The Accadian is helpful in two ways when we attempt to explain the names of the Etruscan deities. In a few cases the same god, bearing the same name, was worshipped both by Accadians and Etruscans. In a larger number of cases the Accadian affords an explanation, more or less perfect, of the names of Etruscan deities.

To go fully into these mythological correspondencies would demand far more space than I have at my disposal—a few instances of either kind must suffice.

There is an Etruscan mirror of very archaic type, on which the Sun-God and the Moon-Goddess are unmistakably portrayed under the names of Aplun and Lala. The Accadian serves to show, I think, that the name Lala, here given to the Moon, is derived from the likeness of a human face,' which is so conspicuously seen in the full moon. In Accadian the word alala means “image,' statue,' sculpture,' and is also used as an appellation of the Sun. Curiously enough, this word, which means “moon' in Etruscan, and 'image' or statue' in Accadian, is used in Mongolian to denote both these ideas. An initial 1 in Etruscan and in Accadian usually corresponds

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to a Mongolian 8, and a medial 1 to r. Therefore the Etruscan lala would appear in Mongol as sara. Now in Mongol sara means the 'moon,' and sharai means “a face.' Thus the Mongol curiously dovetails together the Accadian and the Etruscan words.

The 'Sun' is also depicted on this mirror under the name Aplun. The name constantly recurs on Etruscan mirrors in the forms Apul, Apulu, and Aplu. It may, I think, be confidently affirmed that no satisfactory Aryan etymology of the name Apollo has as yet been propounded. When, however, we turn to the Accadian, we find a satisfactory explanation of the name from the word pil or bil, which means to 'burn' or scorch. The name of the 'year,' which is pal in Accadian, and beul-gi in Elamite, is probably a related word.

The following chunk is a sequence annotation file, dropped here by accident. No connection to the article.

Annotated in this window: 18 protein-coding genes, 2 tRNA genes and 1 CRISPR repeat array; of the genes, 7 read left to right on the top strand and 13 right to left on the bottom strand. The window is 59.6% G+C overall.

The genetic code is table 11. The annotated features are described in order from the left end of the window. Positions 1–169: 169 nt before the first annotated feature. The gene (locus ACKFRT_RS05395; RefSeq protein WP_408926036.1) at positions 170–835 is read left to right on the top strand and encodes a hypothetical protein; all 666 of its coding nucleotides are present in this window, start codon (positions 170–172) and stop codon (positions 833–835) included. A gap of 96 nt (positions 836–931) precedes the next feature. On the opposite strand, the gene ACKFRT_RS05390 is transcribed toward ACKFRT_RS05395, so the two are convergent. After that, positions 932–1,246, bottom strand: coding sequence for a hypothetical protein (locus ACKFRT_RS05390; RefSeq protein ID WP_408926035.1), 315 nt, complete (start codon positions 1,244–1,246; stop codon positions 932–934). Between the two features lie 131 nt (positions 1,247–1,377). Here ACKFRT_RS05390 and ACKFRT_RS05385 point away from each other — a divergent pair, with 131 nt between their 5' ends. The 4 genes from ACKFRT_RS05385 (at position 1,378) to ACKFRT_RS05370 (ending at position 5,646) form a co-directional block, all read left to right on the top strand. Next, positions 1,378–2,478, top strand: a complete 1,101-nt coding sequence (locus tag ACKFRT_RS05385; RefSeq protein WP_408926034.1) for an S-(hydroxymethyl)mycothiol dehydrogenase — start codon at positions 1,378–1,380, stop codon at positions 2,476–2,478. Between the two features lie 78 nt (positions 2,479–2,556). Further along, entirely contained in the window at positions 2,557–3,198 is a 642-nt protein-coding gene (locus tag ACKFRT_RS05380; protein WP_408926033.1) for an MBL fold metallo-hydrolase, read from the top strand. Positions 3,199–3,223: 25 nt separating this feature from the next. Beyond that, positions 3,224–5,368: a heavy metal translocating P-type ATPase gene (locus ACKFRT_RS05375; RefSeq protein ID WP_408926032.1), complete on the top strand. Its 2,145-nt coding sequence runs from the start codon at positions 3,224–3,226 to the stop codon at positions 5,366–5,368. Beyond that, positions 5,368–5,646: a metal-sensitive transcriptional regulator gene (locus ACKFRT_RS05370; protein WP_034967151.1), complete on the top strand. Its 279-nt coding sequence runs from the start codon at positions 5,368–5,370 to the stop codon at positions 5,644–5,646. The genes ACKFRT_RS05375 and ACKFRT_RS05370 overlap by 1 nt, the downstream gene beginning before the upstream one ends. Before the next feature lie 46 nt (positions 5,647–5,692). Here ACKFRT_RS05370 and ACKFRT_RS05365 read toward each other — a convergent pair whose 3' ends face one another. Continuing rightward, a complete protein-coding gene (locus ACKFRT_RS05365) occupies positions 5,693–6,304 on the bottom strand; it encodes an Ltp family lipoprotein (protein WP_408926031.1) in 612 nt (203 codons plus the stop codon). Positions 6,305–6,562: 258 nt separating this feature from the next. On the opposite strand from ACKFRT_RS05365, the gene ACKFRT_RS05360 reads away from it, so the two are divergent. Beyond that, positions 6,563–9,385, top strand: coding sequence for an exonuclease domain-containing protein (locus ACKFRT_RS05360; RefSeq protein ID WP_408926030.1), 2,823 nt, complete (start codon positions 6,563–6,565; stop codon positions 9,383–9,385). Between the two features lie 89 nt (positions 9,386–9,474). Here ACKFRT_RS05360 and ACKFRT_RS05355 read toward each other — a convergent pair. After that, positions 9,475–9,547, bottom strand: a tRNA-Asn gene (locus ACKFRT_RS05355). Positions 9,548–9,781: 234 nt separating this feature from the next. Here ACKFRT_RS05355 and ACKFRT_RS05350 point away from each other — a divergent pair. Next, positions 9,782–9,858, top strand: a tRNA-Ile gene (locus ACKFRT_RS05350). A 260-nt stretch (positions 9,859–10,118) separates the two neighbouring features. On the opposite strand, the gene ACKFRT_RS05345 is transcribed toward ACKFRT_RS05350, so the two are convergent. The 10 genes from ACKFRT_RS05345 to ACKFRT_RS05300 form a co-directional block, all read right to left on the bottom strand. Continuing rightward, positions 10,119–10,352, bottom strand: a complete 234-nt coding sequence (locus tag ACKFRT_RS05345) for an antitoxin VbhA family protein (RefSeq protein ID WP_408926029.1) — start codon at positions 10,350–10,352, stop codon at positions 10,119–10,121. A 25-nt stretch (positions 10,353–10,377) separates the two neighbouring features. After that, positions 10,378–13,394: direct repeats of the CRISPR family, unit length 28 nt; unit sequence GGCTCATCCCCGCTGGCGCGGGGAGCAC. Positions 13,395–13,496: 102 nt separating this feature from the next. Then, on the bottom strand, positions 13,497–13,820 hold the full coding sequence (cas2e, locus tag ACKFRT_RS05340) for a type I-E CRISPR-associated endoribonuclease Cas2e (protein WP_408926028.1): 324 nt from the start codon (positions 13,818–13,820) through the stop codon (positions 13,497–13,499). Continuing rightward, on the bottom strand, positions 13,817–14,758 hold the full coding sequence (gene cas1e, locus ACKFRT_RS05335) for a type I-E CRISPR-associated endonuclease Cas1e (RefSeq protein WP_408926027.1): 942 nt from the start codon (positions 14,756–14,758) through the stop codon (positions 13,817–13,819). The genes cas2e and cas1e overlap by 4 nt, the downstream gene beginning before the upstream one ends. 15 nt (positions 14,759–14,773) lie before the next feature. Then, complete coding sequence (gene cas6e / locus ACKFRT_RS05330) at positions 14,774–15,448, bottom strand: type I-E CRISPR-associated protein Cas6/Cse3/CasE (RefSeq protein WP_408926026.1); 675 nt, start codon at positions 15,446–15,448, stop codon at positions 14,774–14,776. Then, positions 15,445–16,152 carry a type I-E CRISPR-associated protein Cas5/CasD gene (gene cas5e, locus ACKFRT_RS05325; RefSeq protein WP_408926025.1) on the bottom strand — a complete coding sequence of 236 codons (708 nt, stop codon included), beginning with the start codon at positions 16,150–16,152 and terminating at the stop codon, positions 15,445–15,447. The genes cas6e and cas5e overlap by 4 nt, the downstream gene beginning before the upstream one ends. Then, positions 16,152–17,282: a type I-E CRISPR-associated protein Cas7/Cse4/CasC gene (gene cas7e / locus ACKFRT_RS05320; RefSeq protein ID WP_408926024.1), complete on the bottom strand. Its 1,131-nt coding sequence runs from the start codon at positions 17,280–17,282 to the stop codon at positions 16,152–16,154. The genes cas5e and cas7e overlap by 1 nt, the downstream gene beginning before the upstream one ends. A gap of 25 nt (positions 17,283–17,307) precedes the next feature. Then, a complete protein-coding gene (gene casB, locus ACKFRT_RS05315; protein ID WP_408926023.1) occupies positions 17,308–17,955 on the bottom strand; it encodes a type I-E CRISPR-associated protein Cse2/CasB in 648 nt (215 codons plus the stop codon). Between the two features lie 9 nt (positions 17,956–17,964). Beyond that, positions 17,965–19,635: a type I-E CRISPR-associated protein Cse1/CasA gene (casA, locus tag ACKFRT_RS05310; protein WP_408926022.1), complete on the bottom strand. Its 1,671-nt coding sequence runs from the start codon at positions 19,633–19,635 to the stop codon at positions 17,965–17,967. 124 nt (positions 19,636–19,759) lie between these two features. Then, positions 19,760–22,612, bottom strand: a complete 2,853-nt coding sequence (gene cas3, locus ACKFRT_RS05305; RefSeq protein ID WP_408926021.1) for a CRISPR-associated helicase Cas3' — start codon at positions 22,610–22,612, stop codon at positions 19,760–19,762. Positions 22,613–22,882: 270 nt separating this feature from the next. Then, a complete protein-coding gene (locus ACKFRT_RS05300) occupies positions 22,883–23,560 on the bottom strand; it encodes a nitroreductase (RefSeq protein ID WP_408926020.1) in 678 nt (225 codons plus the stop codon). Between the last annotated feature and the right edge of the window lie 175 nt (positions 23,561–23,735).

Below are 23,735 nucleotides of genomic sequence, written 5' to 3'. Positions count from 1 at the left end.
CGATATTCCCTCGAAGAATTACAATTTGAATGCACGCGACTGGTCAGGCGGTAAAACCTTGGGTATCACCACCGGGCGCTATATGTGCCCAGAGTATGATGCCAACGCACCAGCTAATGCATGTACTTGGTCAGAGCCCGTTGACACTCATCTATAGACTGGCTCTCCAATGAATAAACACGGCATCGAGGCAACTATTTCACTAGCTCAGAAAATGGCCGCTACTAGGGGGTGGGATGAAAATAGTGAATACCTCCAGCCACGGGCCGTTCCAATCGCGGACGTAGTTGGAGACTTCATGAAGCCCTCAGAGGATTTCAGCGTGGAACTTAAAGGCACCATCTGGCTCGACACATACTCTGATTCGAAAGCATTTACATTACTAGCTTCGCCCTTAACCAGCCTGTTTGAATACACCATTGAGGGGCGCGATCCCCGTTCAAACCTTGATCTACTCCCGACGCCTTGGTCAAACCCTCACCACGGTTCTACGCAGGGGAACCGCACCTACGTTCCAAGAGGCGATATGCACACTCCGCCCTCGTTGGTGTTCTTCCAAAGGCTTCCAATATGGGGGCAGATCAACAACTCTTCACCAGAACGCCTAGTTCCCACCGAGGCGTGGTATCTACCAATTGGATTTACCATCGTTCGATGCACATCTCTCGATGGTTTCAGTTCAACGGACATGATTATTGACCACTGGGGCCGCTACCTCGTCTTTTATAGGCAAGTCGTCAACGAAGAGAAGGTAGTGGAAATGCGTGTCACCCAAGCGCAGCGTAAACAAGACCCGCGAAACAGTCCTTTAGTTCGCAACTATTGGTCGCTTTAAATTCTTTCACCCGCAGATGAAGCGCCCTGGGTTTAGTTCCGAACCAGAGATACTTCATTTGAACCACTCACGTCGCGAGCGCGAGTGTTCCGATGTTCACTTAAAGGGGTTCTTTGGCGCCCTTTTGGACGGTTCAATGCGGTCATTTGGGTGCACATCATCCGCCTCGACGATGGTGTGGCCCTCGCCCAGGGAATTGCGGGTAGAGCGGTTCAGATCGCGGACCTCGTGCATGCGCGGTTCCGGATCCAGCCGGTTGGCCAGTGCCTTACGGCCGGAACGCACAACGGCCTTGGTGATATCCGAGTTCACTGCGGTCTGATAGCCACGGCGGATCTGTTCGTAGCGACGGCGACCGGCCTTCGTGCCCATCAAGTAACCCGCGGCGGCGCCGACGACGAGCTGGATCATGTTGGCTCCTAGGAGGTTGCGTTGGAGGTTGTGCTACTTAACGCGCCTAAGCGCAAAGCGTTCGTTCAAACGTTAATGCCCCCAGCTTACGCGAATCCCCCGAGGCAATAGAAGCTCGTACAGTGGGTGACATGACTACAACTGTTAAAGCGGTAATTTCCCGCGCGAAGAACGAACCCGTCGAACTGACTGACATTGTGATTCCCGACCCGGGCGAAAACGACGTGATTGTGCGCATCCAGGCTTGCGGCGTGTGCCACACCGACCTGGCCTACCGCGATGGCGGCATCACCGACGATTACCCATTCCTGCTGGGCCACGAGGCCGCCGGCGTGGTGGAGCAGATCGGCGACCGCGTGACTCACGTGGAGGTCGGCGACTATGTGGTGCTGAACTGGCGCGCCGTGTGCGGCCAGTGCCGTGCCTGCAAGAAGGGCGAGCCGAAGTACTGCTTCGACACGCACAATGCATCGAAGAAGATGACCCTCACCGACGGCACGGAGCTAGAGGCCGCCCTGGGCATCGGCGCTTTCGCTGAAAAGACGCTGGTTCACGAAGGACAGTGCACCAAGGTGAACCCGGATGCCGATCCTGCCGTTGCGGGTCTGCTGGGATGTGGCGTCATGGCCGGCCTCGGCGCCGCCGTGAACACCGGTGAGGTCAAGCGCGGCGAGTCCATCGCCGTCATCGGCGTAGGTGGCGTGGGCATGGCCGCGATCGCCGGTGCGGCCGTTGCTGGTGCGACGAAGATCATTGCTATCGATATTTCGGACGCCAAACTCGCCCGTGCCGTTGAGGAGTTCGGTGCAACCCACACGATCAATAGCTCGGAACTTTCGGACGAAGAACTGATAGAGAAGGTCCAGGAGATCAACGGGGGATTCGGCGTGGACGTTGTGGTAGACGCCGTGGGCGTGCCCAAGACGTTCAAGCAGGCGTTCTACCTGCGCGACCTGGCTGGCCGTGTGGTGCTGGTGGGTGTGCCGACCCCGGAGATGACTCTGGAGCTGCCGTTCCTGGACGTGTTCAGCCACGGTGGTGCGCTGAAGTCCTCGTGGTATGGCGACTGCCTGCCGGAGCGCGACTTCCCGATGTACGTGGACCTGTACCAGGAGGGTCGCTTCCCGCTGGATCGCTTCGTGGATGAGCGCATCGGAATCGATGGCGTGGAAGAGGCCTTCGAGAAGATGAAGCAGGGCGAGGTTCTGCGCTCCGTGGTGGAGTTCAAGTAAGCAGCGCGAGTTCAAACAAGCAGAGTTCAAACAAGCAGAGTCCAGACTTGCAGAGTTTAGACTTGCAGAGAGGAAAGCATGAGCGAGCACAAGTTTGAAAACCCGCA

The Accadian deity Moul-ge 'the Earth-God,' or 'the Lord of Subterranean Fire,' reappears in the Turanian worships of Italy as Vulcan. The final an in Vulcan is, of course, only the usual divine determinative.

Moul-ge forms one of the Accadian triad of great gods, Anna, Ea, and Moul-ge, who preside respectively over the air, the water, and the earth. M. Lenormant has identified this Accadian triad with the triad of the Finnic Kalevala, where the same offices are respectively discharged by Jumala (Ukko), Wäinämöinen, and Il-marinnen. In the Kalevala Il-marinnen is the heavenly smith who forges the celestial canopy. His symbol is the hammer. I believe that the first syllable of the name Il- is ultimately identical with the Accadian Moul, and the Vul of Vulcan.

Éa (Noah), the Accadian god who presides over the waters, is identical with the Finnic Wäinämöinen, and the Italic Janus or Eanus (Oannes of Berosus), whose ancient symbol is a ship.

Anna, the first god of the Accadian triad, also called si-anna “the Spirit of Heaven,' is, I think, the same as ti-en or thi-an 'the Spirit of Heaven,' whose name and worship the Chinese borrowed from the Mongols. Among the Etruscans he reappears as Ti-nal 'the supreme heaven,' answering to Jupiter, and also in the female form as Di-ana; and we may identify him with Ukko, Jumala, or Vanha taivahinen, the heaven god of the Finnic triad.

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1cf. the name Dingir or Dimir, the supreme heaven god of the Accadians, and the Tatar Dengir God' The suffix ir being only a formative, the root is Ding or Dim. Din or Dimma means ' spirit' in Accadian.